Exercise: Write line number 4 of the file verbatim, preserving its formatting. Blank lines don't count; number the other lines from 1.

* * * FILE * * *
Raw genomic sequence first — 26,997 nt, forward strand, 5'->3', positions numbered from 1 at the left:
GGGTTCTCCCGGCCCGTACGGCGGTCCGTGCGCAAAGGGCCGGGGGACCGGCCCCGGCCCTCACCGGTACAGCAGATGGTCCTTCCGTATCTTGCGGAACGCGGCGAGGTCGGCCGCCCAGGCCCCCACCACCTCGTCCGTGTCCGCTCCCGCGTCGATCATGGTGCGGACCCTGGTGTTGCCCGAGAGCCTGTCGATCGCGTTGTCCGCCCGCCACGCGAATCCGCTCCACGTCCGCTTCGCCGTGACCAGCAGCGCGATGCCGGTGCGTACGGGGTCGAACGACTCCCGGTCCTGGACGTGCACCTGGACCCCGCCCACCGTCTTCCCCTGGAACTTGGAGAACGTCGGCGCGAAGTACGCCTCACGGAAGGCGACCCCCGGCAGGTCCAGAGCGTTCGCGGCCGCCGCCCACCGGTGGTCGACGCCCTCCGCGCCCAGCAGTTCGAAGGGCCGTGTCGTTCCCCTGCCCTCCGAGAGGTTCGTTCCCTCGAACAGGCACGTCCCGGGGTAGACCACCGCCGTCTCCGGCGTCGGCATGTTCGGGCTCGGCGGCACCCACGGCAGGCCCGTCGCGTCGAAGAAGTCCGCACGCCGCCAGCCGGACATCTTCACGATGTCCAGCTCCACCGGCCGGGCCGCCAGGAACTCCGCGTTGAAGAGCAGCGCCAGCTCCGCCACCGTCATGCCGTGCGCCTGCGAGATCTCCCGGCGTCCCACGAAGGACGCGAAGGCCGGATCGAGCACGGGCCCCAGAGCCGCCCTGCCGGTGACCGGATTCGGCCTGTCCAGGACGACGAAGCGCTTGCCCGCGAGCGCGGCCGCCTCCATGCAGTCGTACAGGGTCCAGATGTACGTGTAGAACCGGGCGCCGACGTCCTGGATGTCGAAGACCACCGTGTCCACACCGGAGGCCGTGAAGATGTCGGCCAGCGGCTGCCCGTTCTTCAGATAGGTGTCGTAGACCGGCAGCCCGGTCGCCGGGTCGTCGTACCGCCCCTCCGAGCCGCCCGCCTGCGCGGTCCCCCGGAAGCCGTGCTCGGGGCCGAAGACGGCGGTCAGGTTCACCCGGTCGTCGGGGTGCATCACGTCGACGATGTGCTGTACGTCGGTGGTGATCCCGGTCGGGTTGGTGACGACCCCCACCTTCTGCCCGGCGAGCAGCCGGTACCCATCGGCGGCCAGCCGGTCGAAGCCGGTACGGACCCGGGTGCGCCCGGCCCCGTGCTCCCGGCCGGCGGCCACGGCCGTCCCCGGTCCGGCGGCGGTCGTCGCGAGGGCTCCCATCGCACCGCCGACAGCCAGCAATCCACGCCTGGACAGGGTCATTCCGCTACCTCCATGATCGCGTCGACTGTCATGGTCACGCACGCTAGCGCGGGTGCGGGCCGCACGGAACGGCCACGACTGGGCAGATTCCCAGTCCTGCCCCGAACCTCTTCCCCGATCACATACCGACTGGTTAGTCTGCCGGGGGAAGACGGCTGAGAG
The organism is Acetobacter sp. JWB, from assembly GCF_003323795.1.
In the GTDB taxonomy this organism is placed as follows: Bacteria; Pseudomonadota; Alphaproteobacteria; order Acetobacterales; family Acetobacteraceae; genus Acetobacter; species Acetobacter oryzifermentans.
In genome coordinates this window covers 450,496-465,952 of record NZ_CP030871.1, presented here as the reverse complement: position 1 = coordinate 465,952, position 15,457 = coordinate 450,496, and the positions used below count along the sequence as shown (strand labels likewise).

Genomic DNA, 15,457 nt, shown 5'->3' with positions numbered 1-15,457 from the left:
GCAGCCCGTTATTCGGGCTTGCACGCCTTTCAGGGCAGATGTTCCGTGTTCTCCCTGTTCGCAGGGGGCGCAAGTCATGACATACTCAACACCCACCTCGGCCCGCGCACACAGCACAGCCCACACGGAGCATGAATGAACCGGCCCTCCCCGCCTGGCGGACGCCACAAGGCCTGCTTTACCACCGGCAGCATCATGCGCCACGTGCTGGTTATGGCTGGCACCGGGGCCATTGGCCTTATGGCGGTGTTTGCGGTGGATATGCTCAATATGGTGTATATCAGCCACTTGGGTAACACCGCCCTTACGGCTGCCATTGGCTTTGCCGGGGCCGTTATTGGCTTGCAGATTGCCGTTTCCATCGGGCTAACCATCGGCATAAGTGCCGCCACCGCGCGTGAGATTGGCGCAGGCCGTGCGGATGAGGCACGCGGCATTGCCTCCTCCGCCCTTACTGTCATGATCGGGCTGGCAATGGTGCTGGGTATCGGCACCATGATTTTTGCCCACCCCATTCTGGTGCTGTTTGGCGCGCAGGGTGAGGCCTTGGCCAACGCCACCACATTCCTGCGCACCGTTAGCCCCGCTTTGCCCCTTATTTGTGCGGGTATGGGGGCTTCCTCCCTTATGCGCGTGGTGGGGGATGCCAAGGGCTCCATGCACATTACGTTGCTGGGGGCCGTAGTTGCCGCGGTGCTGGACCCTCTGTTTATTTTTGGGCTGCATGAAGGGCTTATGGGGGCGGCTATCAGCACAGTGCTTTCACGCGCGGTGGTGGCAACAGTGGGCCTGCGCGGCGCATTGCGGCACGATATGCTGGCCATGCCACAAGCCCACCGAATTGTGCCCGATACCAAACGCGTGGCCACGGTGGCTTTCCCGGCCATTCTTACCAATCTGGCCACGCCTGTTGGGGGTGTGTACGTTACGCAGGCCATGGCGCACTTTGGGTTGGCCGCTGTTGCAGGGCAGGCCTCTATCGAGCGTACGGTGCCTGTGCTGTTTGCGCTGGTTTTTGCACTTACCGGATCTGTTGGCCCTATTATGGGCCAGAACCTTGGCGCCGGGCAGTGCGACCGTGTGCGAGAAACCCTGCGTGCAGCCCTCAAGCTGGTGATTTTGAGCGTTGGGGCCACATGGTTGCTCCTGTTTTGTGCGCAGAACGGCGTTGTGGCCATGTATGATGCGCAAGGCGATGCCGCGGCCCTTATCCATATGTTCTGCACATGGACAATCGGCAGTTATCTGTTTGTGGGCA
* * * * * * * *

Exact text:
In the GTDB taxonomy this organism is placed as follows: Bacteria; Pseudomonadota; Alphaproteobacteria; order Acetobacterales; family Acetobacteraceae; genus Acetobacter; species Acetobacter oryzifermentans.